(patricia3d) #8

I have downloaded both blend file, and not able to understand how a character will walk?
Please give some help…



(wartree) #9

this could be good with some more work


(Cognis) #10

Yes, the walker needs more work. A lot more, to fit MY needs (machinima!). I posted this early version for two reasons: To spark some ideas/interest/debate on the concept, and to get someone to help me solve the one last remaining problem: How do I kill the hinge elasticity so the darn thing stops wobbling?

Once that is solved, I will began work on a complete biped walking system, from hip to toe, with near-complete realism, turning, jumping, running, crouching, and more! (heck, if I can manage it, I’ll even teach it to dance). But that elasticity/wobbling has to be solved first. Please someone help me! :eek: (Obi-wan Kenobi, you are my only hope)

It is very manual: Use left and right arrow key to shift the walker’s weight from one foot to the other. Once it leans enough to put one foot in the air, use up and down arrow keys to bend and stretch the legs. Once bent, shift weight to other foot and repeat.

You can do some freaky moves (and funny walks!) once you get the hang of it, but it takes a little while to get a good overview of the manual style. If the wobbling gets fixed, you’ll see much easier systems!


(Mico27) #11

to decrease the “spring” effect increase the size of the bounds of the object (in logic tabs, its actually called “form”)


(Cognis) #12

I can find neither “bound size” nor “form” anywhere. I can only find Radius, located under the Rigid Body tab. Do you have a screenshot?


(Ace Dragon) #13

I think radius is bound size, and I think Erwin got rid of form as I don’t think it’s really needed anymore.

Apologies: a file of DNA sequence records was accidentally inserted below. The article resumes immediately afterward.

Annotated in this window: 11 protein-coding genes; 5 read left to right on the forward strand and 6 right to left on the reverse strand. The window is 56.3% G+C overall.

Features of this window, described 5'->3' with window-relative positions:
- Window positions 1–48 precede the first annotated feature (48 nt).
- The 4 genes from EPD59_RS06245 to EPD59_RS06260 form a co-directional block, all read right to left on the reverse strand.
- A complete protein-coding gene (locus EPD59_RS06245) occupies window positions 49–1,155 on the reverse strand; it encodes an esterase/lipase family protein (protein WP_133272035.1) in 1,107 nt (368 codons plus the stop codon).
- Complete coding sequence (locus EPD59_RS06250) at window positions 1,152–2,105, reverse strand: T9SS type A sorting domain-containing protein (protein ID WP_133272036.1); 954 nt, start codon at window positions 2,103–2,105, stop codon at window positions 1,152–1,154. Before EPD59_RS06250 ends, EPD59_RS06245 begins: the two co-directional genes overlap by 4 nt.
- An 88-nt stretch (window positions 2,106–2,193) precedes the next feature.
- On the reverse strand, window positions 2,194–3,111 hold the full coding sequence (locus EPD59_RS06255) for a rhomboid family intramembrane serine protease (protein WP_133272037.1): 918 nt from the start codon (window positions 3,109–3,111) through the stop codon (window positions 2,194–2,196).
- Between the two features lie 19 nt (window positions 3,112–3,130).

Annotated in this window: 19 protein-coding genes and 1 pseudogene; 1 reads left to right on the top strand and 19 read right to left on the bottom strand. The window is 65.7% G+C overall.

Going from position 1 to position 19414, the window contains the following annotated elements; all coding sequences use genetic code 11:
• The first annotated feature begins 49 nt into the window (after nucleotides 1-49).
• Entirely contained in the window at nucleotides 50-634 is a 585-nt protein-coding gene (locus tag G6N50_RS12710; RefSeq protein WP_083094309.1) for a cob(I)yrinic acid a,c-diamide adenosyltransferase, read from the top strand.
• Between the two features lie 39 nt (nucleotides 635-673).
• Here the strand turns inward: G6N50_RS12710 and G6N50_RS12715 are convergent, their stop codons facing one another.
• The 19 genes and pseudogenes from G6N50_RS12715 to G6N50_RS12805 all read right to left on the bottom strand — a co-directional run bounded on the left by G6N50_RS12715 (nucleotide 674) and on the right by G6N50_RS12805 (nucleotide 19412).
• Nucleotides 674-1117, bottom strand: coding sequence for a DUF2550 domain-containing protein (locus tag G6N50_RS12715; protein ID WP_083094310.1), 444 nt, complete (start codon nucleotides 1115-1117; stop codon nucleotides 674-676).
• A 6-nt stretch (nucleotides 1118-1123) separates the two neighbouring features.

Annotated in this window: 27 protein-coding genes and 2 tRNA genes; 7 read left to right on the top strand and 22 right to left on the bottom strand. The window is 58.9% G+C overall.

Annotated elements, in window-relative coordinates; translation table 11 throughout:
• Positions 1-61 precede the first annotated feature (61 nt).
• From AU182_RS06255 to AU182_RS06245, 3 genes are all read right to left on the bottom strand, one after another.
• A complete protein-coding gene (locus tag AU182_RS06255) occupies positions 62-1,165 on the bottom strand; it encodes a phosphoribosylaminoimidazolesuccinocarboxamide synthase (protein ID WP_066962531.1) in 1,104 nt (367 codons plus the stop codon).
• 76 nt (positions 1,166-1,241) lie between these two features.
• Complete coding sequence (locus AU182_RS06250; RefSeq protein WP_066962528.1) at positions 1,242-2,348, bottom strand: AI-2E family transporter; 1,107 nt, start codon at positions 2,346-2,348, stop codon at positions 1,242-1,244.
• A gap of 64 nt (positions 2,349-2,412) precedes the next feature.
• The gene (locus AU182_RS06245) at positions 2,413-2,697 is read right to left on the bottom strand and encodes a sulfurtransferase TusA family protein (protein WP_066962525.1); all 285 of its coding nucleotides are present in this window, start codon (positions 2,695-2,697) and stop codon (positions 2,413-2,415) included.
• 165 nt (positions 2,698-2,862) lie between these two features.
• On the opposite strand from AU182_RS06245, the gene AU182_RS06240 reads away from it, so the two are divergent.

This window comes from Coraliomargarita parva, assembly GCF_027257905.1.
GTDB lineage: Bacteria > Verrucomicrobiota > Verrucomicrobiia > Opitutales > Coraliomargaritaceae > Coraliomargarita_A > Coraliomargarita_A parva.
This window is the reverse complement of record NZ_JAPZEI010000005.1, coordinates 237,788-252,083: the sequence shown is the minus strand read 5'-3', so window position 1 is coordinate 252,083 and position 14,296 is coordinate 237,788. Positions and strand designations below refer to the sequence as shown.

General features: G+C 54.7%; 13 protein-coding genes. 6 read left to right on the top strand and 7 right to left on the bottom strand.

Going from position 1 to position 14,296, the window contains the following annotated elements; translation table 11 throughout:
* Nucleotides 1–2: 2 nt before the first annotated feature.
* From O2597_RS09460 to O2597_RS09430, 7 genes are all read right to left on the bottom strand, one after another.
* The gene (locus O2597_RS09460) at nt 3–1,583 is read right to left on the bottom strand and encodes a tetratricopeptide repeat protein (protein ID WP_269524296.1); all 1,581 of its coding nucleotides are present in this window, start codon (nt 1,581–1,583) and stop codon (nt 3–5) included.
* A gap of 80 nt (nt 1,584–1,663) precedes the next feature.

(Cognis) #14


What really bugs me is that I know it can be done. IanC got it right in his learning quadruped, but I cannot deduce what he did right, and he seems as baffled as me (in PM)…

Are there any really in-depth tuts on Rigid Body Joints around?


(Ace Dragon) #15

The truth is, the Bullet physics are quite a bit more stable then they used to be, so form to control jitteryness isn’t really needed anymore. If all else fails Erwin has his own forum where he answers questions related to Bullet physics and Blender.


(Cognis) #16

I think I got it… seems rigid bodies respond quite differently to hinges than standard Dynamic Actors. I’ll be testing the theory this weekend!

PS: Got a link to Erwin’s forum? Might come in VERY handy soon :slight_smile:


(ChicOrtiz) #17

Erwin’s forum: http://www.bulletphysics.com/Bullet/phpBB3/

By the way awesome idea. I hate timelines : )).


(Túrin Turambar) #18

Cool stuff man!


(_LsBlend) #19

Erwin got rid of form as I don’t think it’s really needed anymore.

wait, form was still useful to me :frowning:


(Canadian Hoser) #20

Wow, why didn’t you use rigid bodies? thats your problem. the constraints have a different effect on them. Also, they have no rotational velocity, so when you do d-rot as rotation, it has no acceleration and that is what jerks the hinges around.